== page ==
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Embossing seems to be one of the first things new stampers learn. In fact, it is often the technique that convinces an otherwise normal person that they need to learn to stamp, and collect thousands of stamps and every color of embossing powder ever made and tools they've never heard of (see Rules of Acquisition).

Embossing is a simple process which involves cardstock, a stamp, pigment, ink a heat source and embossing powder. Embossing can be done on matte or glossy paper. Pigment ink is a specially formulated ink which stays wet longer and, therefore, the embossing powder sticks to it better. Embossing powder is ground up resin (plastic) and comes in 2 grades, regular or fine (AKA ultra fine and detail). Within these grades there are different consistencies depending on the manufacturer. Two very good brands whose powders melt evenly are Think Ink and JudiKins.

Place your cardstock on a flat surface covered by a piece of paper (this will later become your funnel). Pat the cardstock with Faith's Little Miracle or other anti-static powder*. Stamp your image using pigment ink. It is important to get a good amount of ink on your stamp but not to clog up the image with too much. Pour a generous amount of embossing powder over the image. I've seen a lot of my students try to pour just a tiny bit of powder carefully over the stamped image. Don't bother! Just dump the whole container on there! Now carefully pick up the cardstock by the edges and dump the embossing powder onto the piece of paper underneath. Set the card aside and pick up the paper and fold it into a funnel shape and put the embossing powder back into its container. If you have any bits of embossing powder stuck to the cardstock other than the image (assuming you used anti-static powder) just flick the back of the card with your finger and they'll fall right off. The usual heat source is a heat gun. There are several brands but after having tested several I much prefer the Milwaukee. Warm your heat gun up while pointing it away from your image then point the gun at your image. It is important to not hold the heat too close to the cardstock or it will curl it. I usually hold my heat about 2 to 3 inches away, more if I'm embossing on vellum. This is not an exact science though and all heat guns are not created equal. Experiment. As the embossing powder melts it liquefies and turns shiny. This is always a little joy no matter how many times I do it. That's it! Easy, elegant and satisfying.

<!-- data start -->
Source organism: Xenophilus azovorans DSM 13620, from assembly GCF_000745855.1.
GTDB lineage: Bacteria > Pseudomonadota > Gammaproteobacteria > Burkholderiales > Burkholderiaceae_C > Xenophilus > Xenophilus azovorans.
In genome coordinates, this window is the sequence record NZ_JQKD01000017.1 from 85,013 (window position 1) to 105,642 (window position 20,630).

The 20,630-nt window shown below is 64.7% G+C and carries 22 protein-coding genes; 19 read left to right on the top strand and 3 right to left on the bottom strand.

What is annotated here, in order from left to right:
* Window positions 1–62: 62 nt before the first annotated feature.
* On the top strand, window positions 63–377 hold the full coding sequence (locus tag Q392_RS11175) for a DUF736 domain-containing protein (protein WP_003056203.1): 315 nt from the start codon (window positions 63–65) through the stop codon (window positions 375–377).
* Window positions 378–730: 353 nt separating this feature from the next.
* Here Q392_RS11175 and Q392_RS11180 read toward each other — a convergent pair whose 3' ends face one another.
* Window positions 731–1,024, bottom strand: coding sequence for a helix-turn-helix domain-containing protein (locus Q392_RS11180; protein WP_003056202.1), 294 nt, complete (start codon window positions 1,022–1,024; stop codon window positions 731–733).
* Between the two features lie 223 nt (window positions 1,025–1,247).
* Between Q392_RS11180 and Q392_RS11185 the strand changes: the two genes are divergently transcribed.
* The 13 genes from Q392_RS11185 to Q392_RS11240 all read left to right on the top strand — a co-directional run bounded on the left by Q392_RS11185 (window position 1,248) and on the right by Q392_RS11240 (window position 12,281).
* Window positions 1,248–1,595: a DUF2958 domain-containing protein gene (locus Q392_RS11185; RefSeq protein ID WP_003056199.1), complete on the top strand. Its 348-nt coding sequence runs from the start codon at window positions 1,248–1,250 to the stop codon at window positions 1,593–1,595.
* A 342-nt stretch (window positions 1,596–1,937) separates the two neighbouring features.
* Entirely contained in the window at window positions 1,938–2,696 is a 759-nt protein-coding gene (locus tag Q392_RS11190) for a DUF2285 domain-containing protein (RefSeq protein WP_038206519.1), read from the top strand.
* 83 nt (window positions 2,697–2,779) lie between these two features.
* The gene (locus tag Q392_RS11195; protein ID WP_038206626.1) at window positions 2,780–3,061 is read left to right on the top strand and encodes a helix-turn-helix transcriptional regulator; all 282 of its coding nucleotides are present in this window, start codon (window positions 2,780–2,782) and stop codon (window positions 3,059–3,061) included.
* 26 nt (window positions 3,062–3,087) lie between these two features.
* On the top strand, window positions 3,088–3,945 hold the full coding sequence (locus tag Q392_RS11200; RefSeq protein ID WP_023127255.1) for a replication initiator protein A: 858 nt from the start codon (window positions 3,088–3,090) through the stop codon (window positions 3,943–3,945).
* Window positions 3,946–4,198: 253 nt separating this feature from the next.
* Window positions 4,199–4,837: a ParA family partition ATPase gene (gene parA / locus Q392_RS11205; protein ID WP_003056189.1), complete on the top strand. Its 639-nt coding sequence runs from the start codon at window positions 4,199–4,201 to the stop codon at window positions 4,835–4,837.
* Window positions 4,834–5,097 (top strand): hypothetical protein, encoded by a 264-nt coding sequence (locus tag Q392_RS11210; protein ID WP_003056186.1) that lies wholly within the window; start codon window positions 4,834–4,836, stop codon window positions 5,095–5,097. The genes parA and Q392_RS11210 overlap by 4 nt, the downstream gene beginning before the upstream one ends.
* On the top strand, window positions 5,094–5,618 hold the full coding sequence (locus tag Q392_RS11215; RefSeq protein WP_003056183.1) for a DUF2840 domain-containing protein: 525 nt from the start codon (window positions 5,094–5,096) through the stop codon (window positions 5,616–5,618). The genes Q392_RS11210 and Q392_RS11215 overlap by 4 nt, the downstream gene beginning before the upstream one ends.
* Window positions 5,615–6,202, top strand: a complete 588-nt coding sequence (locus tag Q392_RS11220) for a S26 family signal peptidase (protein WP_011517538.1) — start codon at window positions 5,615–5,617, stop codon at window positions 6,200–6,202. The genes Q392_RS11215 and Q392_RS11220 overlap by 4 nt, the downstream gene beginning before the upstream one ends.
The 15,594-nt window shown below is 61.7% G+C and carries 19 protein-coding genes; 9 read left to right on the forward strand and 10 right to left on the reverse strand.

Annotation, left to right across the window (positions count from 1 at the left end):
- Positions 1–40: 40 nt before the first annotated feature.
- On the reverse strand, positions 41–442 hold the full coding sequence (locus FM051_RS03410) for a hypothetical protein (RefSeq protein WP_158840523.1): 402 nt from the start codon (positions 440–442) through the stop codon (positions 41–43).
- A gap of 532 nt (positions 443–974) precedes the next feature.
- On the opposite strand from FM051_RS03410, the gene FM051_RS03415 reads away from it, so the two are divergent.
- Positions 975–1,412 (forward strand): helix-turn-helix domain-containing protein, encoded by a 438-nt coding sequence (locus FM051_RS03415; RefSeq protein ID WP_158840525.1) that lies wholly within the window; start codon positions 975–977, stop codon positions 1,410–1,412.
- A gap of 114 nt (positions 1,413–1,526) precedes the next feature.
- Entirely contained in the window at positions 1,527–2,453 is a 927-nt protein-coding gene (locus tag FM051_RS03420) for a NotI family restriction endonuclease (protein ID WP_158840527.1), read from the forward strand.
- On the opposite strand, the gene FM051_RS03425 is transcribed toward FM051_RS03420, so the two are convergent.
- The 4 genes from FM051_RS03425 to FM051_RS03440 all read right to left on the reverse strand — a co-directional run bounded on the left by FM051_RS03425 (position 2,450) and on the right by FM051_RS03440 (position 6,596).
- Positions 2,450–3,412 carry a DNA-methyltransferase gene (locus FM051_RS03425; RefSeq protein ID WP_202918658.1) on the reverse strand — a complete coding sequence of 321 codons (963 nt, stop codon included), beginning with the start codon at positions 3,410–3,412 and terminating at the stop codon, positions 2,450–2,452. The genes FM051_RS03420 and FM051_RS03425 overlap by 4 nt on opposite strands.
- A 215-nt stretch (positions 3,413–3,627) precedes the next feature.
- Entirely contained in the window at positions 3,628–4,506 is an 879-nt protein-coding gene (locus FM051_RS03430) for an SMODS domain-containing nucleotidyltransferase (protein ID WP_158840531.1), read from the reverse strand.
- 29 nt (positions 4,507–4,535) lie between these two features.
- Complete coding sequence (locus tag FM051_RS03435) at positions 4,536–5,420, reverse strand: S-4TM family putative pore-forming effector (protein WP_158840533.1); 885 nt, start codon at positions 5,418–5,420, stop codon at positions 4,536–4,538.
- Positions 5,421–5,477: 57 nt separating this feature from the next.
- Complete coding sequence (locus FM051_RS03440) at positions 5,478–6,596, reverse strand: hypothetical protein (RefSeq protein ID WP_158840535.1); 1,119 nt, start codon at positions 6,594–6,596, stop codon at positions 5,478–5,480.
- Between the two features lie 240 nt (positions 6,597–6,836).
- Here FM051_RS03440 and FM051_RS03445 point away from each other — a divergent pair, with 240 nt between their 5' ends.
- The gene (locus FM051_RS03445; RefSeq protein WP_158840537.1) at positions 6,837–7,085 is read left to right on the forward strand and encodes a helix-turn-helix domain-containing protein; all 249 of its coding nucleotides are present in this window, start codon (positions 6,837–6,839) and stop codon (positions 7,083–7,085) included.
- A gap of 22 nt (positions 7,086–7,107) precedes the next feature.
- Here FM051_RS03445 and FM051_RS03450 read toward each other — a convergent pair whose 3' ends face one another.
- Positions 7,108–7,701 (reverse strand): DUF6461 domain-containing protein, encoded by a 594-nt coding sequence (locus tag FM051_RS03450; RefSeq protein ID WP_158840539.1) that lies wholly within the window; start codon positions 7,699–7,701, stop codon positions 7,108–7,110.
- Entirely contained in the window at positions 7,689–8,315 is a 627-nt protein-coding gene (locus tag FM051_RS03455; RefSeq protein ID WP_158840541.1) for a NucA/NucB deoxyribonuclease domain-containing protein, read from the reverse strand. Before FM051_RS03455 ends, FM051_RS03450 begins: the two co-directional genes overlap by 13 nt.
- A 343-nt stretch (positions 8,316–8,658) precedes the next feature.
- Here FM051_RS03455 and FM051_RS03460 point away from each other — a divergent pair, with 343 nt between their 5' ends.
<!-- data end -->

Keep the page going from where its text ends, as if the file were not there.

You can mix embossing powder on an image but it can waste some of your powder. Just stamp the image as usual and then sprinkle very lightly here and there with the first color of powder, then sprinkle with the second and so on. Now dump the powders off and heat as usual. I tend to only do this with copper, gold and silver (for a "Black Hills Gold effect") so I have a separate container full of this mix of powders. It is a very nice custom pale gold color and I use it all the time too!

I love the detail powders and wish they came in more than 6 colors (white, black, clear, silver, gold and copper). If I'm stamping a detailed image or words I almost always turn to my detail powders. The keys to getting nice fine lines (no goop) is to use the Faith's Little Miracle ahead of time and then to use the detail powders. Once you've tried it, you'll never go back. Note: I've recently seen a platinum color of detail powder made by PSX and Impressions in Clovis, CA has a great "brass" detail powder.

*When using glossy cardstock (and even matte cardstock) it is very common to have bits of the embossing powder stick to other parts of the cardstock than just the stamped image. I call these fritters. The old fashioned way to get rid of fritters was to use a tiny paint brush and brush them off. Now there's an easier and much better way. You can use an anti-static powder on the cardstock before stamping the image and then the embossing powder will only stick to the inked places (the image) and nowhere else. There are several brands on the market but my favorite for quality and convenience is Faith's Little Miracle. It comes in a little muslin bag and is very easy to use.